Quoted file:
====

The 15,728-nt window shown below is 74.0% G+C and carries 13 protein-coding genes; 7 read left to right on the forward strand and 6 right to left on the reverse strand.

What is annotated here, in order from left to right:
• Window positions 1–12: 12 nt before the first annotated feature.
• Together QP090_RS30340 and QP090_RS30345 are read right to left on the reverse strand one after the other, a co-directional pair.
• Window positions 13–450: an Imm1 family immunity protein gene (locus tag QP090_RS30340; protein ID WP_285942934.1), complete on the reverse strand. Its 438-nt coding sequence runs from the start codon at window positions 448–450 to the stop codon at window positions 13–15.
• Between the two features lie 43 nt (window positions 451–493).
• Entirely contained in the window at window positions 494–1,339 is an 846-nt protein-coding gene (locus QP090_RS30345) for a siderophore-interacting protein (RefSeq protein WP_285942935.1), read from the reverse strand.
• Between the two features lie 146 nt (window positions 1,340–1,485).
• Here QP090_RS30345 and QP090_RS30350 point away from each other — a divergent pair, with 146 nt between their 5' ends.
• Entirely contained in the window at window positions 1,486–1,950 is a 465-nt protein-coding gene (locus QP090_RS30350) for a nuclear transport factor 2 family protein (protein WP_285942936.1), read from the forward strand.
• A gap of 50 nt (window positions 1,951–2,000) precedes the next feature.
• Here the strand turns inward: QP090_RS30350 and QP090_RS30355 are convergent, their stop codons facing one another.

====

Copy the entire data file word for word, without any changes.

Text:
The 15,728-nt window shown below is 74.0% G+C and carries 13 protein-coding genes; 7 read left to right on the forward strand and 6 right to left on the reverse strand.

What is annotated here, in order from left to right:
• Window positions 1–12: 12 nt before the first annotated feature.
• Together QP090_RS30340 and QP090_RS30345 are read right to left on the reverse strand one after the other, a co-directional pair.
• Window positions 13–450: an Imm1 family immunity protein gene (locus tag QP090_RS30340; protein ID WP_285942934.1), complete on the reverse strand. Its 438-nt coding sequence runs from the start codon at window positions 448–450 to the stop codon at window positions 13–15.
• Between the two features lie 43 nt (window positions 451–493).
• Entirely contained in the window at window positions 494–1,339 is an 846-nt protein-coding gene (locus QP090_RS30345) for a siderophore-interacting protein (RefSeq protein WP_285942935.1), read from the reverse strand.
• Between the two features lie 146 nt (window positions 1,340–1,485).
• Here QP090_RS30345 and QP090_RS30350 point away from each other — a divergent pair, with 146 nt between their 5' ends.
• Entirely contained in the window at window positions 1,486–1,950 is a 465-nt protein-coding gene (locus QP090_RS30350) for a nuclear transport factor 2 family protein (protein WP_285942936.1), read from the forward strand.
• A gap of 50 nt (window positions 1,951–2,000) precedes the next feature.
• Here the strand turns inward: QP090_RS30350 and QP090_RS30355 are convergent, their stop codons facing one another.